I find it highly ironic that the world clings to life so desperately and yet gives no value to any life deemed “burdensome.”

    Many people cast aside the weak—elderly parents and voiceless children—so they don’t have to be “weighted down” with the responsibility of caring for them.

    Let’s face it—It IS hard caring for autistic children, down syndrome babies, and parents with dementia. It DOES demand more of ourselves than we may want to give. It WILL sap us of our energy and maybe some of our happiness. Accepting responsibility is not an easy or glamorous task—it’s gritty, it’s frustrating, and it’s downright unpleasant sometimes.

    But isn’t that what Christ wants us to do for others? Aren’t we supposed love others the way He loves us? What if He had cast us aside because we were ugly or imperfect? This is the gospel and we live it out when we make these hard choices and show the power of selfless love.

    • When I was caring for my dad, first with the dementia and then with the cancer…we had hired a care service to help with both his and my stepmother’s care—especailly at night since I didn’t live in the same city but was driving over daily to “oversee” things—
      I need some “experts” helping. I would take them to appointments, shopping, paying bills, managing the house…while the ladies would help bath, dress, cook, etc… And eventually we also had to have Hospice care when dad become so ill. But one of the ladies actually said to me “Julie, I’m not trying to be funny or say anything bad but most white folks like you don’t do what you’re doing for your dad. They just get our service and then that’s that. They have us do the things you’re doing plus the cooking, cleaning and caring…I’ve not met a white person doing what you’re doing”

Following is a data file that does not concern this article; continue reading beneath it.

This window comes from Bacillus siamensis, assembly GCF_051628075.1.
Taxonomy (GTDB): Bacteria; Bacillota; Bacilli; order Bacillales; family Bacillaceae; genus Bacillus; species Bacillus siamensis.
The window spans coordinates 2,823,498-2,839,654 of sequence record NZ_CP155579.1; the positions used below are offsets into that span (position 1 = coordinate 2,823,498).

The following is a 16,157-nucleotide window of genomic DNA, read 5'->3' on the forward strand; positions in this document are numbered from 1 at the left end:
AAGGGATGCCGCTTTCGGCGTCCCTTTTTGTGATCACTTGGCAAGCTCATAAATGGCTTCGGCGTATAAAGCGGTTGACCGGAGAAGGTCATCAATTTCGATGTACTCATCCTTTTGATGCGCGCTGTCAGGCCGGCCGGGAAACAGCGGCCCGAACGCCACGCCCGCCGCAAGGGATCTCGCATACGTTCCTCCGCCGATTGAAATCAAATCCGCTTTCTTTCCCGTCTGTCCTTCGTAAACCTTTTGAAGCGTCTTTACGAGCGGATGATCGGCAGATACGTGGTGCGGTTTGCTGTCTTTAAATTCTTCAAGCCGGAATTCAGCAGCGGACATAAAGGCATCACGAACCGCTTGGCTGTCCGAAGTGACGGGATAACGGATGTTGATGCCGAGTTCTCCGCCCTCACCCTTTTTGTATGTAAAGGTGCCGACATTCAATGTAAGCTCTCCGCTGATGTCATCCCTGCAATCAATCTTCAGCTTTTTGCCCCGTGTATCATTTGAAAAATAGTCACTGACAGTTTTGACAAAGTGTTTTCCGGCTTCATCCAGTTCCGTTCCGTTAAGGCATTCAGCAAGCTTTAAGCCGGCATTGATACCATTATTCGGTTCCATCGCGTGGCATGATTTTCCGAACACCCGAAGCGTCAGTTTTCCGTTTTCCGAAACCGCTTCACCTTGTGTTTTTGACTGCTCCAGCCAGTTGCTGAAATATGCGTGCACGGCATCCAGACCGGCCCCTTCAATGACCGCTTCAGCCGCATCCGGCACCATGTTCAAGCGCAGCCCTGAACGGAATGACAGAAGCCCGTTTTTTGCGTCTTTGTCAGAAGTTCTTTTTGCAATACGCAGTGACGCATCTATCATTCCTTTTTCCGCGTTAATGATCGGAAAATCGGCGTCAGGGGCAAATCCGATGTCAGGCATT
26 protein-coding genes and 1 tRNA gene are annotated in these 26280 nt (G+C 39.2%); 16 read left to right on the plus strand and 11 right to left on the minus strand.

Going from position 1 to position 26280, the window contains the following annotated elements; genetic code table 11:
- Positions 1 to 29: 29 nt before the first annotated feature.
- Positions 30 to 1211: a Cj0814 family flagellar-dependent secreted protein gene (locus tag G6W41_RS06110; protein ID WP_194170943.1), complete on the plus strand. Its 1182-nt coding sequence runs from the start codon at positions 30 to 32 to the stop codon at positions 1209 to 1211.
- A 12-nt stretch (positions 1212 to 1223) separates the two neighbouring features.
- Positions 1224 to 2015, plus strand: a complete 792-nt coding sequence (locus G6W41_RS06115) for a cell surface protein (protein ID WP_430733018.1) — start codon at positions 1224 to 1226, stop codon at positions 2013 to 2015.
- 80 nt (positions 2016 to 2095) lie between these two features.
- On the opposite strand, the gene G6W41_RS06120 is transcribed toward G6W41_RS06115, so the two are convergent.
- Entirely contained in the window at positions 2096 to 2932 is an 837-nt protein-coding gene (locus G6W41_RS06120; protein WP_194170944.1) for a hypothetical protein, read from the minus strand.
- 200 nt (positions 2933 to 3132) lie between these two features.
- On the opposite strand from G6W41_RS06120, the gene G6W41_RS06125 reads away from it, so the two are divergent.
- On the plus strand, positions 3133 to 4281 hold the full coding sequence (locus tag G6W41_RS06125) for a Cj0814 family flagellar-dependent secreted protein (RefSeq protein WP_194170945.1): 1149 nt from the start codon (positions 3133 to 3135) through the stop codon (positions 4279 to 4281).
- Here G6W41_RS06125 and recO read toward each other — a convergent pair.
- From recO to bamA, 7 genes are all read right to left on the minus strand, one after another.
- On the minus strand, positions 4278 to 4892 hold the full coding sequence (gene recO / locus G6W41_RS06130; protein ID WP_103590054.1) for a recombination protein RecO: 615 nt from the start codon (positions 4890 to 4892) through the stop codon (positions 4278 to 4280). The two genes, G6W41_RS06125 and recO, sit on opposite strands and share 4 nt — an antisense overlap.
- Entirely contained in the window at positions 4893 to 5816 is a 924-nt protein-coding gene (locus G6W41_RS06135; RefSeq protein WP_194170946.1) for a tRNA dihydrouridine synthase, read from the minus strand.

Now to some folks that might sound insensitive let alone overtly non PC but it didn’t bother me because I understood what she meant.
      In her eyes, most families that could bring in a service would then go off and live their lives without batting an eye.
      But I didn’t see it that way. It’s like I told her—“that’s my dad and his care is my responsibility”
      Ours is a society of conveince…sadly

      • Elihu says:

        There is definitely nothing wrong with getting help because we all need it. My dad is an RN who worked for hospice for close to 30 years. Even with his expertise, my mom and dad have someone come over to help a couple days a week because they need to do things like shopping and cleaning (or even getting a chance to exercise or enjoy a quiet cup of coffee alone). We aren’t machines…